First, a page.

Americans expect to be number one. First lady Michelle Obama recently called the United States the “greatest country on Earth.” (Take that, world public opinion, and your choice of Germany!) Democratic presidential candidate Hillary Clinton went even further, touting America as “the greatest country that has ever been created.” Her rival, Donald Trump, who for political gain badmouths the country that made him rich and famous, does so in the hope of returning America to supposedly halcyon days of unparalleled greatness. He’s predicted that his presidency might lead to an actual winning overload. “We’re going to win so much,” he told supporters. “You’re going to get tired of winning. You’re going to say, ‘Please, Mr. President… don’t win so much’… . And I’m going to say, ‘No, we have to make America great again.… We’re gonna keep winning.’”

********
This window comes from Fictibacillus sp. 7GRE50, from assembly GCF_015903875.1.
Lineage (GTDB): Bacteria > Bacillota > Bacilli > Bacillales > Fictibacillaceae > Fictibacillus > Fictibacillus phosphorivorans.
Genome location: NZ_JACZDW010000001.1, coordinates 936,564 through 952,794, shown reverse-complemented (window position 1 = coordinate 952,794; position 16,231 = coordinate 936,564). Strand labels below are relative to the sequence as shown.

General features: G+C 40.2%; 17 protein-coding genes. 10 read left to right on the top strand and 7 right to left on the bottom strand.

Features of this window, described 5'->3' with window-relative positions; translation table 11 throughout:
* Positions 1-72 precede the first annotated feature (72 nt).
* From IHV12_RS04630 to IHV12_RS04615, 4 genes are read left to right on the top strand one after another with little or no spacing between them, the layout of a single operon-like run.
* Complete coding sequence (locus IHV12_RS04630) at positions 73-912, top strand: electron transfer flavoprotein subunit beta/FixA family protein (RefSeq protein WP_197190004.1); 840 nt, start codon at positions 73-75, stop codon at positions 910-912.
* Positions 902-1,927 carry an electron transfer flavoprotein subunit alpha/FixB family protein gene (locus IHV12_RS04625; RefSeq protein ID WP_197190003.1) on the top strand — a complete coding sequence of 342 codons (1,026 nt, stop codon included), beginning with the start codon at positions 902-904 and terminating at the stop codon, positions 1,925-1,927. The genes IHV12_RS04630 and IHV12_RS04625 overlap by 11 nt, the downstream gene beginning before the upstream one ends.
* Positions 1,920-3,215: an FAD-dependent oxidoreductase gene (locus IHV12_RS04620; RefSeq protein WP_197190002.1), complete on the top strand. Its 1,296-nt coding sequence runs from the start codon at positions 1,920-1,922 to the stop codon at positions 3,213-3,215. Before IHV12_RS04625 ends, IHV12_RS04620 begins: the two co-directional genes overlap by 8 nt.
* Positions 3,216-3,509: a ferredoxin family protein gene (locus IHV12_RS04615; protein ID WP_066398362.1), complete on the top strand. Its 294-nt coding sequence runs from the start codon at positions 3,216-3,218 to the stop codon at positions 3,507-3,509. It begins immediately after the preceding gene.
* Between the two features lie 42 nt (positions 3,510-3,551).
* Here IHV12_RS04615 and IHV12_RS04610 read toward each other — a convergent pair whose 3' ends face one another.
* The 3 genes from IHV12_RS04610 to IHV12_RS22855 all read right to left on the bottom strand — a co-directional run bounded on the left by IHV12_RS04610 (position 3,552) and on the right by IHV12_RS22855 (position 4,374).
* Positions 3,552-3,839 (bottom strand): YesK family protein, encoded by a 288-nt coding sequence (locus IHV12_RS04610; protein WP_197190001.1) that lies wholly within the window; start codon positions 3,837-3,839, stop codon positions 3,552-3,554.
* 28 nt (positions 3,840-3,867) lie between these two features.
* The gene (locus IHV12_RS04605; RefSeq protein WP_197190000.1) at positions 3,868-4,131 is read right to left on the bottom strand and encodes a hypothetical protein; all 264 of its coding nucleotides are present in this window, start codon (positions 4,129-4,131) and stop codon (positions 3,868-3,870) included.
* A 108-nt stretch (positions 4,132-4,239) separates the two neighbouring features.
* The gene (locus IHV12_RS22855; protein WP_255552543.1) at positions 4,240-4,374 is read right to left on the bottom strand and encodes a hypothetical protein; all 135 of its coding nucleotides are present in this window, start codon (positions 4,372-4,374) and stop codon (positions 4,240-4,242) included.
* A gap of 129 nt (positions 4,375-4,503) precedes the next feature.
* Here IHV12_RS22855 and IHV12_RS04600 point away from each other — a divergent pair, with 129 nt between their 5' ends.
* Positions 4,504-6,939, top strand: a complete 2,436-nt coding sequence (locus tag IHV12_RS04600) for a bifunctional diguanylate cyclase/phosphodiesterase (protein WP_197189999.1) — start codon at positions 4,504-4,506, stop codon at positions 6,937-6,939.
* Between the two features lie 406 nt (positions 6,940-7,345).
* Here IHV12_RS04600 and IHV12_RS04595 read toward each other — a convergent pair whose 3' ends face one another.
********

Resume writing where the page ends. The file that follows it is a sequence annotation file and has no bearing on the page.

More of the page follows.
As Trump well knows, Americans take winning very seriously. Look no further than the US gold-medal count at the recent Rio Olympics: 46. The next-highest total? Great Britain’s 27, almost 20 fewer than those of the country whose upstart rebels bested them in the 18th century, the nation’s ur-victory. The young United States then beat back the Brits in the early 1800s, and twice bailed them out in victorious world wars during the 20th century.
In the intervening years, the United States built up a gaudy military record—slaughtering native tribes, punishing Mexico, pummeling Spain—but the best was yet to come. “Our troops are the finest fighting force in the history of the world,” boasted President Barack Obama in this year’s State of the Union address. In this he echoed his predecessor, George W. Bush, who, in May 2001, declared that “America today has the finest [military] the world has ever seen.”